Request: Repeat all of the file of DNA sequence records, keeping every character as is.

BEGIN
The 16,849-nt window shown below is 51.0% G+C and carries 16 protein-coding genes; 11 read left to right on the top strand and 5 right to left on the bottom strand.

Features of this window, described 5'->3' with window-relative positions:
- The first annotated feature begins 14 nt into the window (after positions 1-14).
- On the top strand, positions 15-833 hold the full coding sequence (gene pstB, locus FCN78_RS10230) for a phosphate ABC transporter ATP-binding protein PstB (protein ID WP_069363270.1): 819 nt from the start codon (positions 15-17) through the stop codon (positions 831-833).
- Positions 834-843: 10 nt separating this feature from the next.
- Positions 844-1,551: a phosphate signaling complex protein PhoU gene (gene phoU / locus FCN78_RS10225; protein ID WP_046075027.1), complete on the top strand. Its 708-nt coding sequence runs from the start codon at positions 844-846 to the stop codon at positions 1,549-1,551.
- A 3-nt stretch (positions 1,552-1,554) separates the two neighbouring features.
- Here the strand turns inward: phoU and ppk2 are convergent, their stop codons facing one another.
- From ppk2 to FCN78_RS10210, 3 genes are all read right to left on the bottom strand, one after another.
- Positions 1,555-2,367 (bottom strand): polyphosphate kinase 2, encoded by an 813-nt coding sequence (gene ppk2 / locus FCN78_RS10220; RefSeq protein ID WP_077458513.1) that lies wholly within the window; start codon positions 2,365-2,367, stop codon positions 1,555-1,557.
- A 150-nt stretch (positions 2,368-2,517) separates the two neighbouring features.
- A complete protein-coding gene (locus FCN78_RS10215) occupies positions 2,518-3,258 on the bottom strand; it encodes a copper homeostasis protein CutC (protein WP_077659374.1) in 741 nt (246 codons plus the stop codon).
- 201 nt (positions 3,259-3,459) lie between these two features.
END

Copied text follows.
The 16,849-nt window shown below is 51.0% G+C and carries 16 protein-coding genes; 11 read left to right on the top strand and 5 right to left on the bottom strand.

Features of this window, described 5'->3' with window-relative positions:
- The first annotated feature begins 14 nt into the window (after positions 1-14).
- On the top strand, positions 15-833 hold the full coding sequence (gene pstB, locus FCN78_RS10230) for a phosphate ABC transporter ATP-binding protein PstB (protein ID WP_069363270.1): 819 nt from the start codon (positions 15-17) through the stop codon (positions 831-833).
- Positions 834-843: 10 nt separating this feature from the next.
- Positions 844-1,551: a phosphate signaling complex protein PhoU gene (gene phoU / locus FCN78_RS10225; protein ID WP_046075027.1), complete on the top strand. Its 708-nt coding sequence runs from the start codon at positions 844-846 to the stop codon at positions 1,549-1,551.
- A 3-nt stretch (positions 1,552-1,554) separates the two neighbouring features.
- Here the strand turns inward: phoU and ppk2 are convergent, their stop codons facing one another.
- From ppk2 to FCN78_RS10210, 3 genes are all read right to left on the bottom strand, one after another.
- Positions 1,555-2,367 (bottom strand): polyphosphate kinase 2, encoded by an 813-nt coding sequence (gene ppk2 / locus FCN78_RS10220; RefSeq protein ID WP_077458513.1) that lies wholly within the window; start codon positions 2,365-2,367, stop codon positions 1,555-1,557.
- A 150-nt stretch (positions 2,368-2,517) separates the two neighbouring features.
- A complete protein-coding gene (locus FCN78_RS10215) occupies positions 2,518-3,258 on the bottom strand; it encodes a copper homeostasis protein CutC (protein WP_077659374.1) in 741 nt (246 codons plus the stop codon).
- 201 nt (positions 3,259-3,459) lie between these two features.